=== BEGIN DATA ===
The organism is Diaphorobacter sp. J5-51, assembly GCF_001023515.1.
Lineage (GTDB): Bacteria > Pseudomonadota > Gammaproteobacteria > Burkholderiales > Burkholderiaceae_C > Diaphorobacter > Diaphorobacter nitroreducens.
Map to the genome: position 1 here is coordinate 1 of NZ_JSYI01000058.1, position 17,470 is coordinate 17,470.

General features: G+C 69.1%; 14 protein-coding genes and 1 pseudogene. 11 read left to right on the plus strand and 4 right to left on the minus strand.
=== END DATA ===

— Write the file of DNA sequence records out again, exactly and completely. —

The organism is Diaphorobacter sp. J5-51, assembly GCF_001023515.1.
Lineage (GTDB): Bacteria > Pseudomonadota > Gammaproteobacteria > Burkholderiales > Burkholderiaceae_C > Diaphorobacter > Diaphorobacter nitroreducens.
Map to the genome: position 1 here is coordinate 1 of NZ_JSYI01000058.1, position 17,470 is coordinate 17,470.

General features: G+C 69.1%; 14 protein-coding genes and 1 pseudogene. 11 read left to right on the plus strand and 4 right to left on the minus strand.